These acquisitions had one goal: to make the high-risk aluminium business less vulnerable to price fluctuations on the London Metal Exchange. It was a balancing act between high-margin and volatile businesses like copper mines and bauxite operations, and low-margin and stable businesses such as downstream copper and downstream aluminium.
Novelis, the Colgate of the metals world, brought with it with stable markets, cash flows and technology. "It was outrageous. Novelis was four times our size and was not up for sale," says Debu. "When I went to Novelis with the proposal, they first thought I had come to seek some favours." Once the deal was done (See Novelis & Nalanda) Debu told the top executives of Novelis: "You are suffering from satisfactory underperformance." He nudged Novelis into shape, getting rid of regional fiefdoms and contracts that did not allow it to raise prices even when raw material became costlier.
Today, Novelis is at three million tonnes and plans to go up to four million tonnes. Alumina production will go up four times from the current capacity of 1.5 million tonnes to six million tonnes. Aluminium metal will go up from the current level of 0.6 million tonnes to 1.8 million tonnes. "So we will be long on alumina and play the merchant market, and over time as funding can support we will put up more aluminium plants using the same alumina," says Debu. "If we have to be long, we have to be long on alumina. If we are long on metal again we would become captive to the alumina suppliers."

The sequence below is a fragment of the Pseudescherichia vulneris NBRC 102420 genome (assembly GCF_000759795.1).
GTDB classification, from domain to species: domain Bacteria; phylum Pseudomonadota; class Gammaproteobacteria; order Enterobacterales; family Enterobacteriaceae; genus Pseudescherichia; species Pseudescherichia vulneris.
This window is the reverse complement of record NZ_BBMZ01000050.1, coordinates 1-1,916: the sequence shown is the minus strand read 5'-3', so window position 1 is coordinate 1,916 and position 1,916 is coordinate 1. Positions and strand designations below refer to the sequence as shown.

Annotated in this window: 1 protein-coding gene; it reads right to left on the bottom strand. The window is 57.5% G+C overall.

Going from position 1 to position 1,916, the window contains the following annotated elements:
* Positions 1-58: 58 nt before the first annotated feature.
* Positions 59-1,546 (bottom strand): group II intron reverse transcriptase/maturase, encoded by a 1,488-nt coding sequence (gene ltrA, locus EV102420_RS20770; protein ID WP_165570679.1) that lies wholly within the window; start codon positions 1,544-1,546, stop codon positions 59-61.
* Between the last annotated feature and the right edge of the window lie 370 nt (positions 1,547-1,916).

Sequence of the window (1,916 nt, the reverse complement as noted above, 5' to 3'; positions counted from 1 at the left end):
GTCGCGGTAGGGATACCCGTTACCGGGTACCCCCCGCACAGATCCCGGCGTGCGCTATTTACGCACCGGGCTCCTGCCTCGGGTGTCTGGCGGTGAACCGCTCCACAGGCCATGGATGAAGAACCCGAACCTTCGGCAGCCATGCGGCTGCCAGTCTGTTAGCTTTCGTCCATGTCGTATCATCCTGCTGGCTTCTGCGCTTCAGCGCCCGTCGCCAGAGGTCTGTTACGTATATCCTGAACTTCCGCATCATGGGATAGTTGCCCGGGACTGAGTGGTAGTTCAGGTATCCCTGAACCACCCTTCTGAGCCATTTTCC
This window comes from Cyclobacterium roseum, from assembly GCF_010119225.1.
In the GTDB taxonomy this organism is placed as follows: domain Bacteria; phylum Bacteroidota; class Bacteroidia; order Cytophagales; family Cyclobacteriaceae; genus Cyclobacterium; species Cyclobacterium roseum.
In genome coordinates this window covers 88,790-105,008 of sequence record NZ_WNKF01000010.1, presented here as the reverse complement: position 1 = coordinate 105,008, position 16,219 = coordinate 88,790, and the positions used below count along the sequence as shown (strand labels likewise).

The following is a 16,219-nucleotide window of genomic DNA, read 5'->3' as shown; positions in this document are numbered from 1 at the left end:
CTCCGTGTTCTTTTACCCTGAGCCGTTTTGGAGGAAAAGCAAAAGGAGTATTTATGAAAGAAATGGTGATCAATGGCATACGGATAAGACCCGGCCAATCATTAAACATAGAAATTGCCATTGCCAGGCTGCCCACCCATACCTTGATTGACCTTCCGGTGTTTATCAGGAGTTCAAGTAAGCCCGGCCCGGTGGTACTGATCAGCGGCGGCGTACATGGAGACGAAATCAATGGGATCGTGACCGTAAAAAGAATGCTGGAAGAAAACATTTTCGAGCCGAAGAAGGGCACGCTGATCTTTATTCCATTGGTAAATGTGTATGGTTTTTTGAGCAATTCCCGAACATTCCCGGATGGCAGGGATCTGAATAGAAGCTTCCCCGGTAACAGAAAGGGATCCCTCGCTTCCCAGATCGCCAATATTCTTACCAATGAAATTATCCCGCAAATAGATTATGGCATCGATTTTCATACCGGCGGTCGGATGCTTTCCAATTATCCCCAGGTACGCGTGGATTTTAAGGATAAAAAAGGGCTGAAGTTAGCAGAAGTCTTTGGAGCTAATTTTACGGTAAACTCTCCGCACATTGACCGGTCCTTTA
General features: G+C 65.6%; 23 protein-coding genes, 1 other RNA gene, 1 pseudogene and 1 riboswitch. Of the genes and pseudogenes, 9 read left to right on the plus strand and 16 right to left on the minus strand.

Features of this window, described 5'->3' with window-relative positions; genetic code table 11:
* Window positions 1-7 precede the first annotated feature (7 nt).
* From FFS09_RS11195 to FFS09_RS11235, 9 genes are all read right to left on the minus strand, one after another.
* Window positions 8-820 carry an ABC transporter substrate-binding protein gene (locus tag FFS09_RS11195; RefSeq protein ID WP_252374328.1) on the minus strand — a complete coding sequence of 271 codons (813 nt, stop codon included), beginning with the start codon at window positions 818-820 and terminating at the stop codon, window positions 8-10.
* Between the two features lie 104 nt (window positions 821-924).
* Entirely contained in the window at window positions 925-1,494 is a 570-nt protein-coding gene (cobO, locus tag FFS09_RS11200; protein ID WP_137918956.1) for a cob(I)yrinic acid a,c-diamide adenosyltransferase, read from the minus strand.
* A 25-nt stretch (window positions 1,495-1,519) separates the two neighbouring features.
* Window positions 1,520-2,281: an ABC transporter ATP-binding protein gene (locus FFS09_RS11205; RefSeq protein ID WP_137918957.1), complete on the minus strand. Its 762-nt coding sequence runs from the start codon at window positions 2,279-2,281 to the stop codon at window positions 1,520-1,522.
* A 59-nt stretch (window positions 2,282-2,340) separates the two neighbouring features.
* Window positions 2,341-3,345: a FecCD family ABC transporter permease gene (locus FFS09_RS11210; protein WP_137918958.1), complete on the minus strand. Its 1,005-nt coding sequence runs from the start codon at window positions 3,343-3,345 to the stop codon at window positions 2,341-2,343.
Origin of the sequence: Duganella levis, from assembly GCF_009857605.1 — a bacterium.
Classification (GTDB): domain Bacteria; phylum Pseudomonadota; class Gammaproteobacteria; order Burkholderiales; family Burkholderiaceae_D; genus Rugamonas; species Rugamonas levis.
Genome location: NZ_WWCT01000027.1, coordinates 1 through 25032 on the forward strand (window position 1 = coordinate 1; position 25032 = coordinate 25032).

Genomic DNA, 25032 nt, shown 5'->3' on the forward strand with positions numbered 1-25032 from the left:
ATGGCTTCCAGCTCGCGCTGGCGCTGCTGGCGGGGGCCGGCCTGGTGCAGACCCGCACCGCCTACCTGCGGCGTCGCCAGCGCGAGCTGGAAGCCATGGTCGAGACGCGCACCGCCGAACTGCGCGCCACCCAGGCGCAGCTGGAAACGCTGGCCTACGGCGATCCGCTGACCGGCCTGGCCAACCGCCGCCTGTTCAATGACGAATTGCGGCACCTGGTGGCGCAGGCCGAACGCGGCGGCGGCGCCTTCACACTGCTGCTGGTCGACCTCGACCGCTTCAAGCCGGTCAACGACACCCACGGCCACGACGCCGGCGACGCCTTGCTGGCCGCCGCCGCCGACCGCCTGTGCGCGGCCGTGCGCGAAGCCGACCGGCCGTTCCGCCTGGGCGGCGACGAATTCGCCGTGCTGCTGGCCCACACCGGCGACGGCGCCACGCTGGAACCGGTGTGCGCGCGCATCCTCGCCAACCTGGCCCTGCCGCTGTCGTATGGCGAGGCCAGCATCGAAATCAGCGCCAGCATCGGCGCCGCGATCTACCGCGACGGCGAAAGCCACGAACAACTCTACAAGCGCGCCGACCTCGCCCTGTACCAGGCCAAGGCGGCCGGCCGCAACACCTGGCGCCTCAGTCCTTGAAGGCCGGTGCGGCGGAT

In India, Hindalco has built excess capacity in alumina, more than its smelters can consume. So, aluminium price fluctuations do not hurt so much. (Aluminium prices are set on the London Metal Exchange, and a flight of capital from commodities in general can bring its price down without any relation to the fundamentals.) Hindalco does not start any new project without ensuring linkages to coal and bauxite mines, even though this has not gone down well with the markets.
Morgan Stanley downgraded Hindalco in early September, cutting its price target by half. Debu brushes aside such analyses. "...Today Hindalco is present in 13 countries and 46 locations... 61 per cent of its assets are outside India. The revenues are at $16 billion... 76 per cent of sales happen in foreign currency... People say I left a multinational to work here, but how is Hindalco not a multinational," he asks.
As Birla says: "Our projections fortunately turned out to be accurate and there was a steep jump in performance. At the end of the day, that's what matters. Financing is a lot about structuring and balance sheets and it has to be driven by a conviction that you are doing it for the right cause."
| Nalanda for Novelis|
The project to refinance the debt taken on to acquire Novelis, the Atlanta-based aluminium rolledproducts manufacturer, was called 'Nalanda'.
Hindalco Industries Managing Director Debu Bhattacharya claims the name was just something that caught his fancy. Was the refinancing fanciful too? It was bold, to say the least, and involved bringing to India some of the cash thrown up by Novelis in the United States once it turned profitable.
Novelis had taken a loan of $2.5 billion, and Hindalco had formed a special purpose vehicle which had a $1 billion loan. Debu says he had a unique problem when Novelis turned around. The company was creating a lot of cash but Hindalco was not allowed to touch it. "We had $9 billion worth of investments lined up in India, and were running short of funds. Novelis was throwing up cash, cash was piling up. This cash was not fungible," he explains.
| STEP 1|
Novelis raised $2.5 bn via senior unsecured notes: part due in 2017 and part in 2020. With this it bought back bonds worth $1.3 bn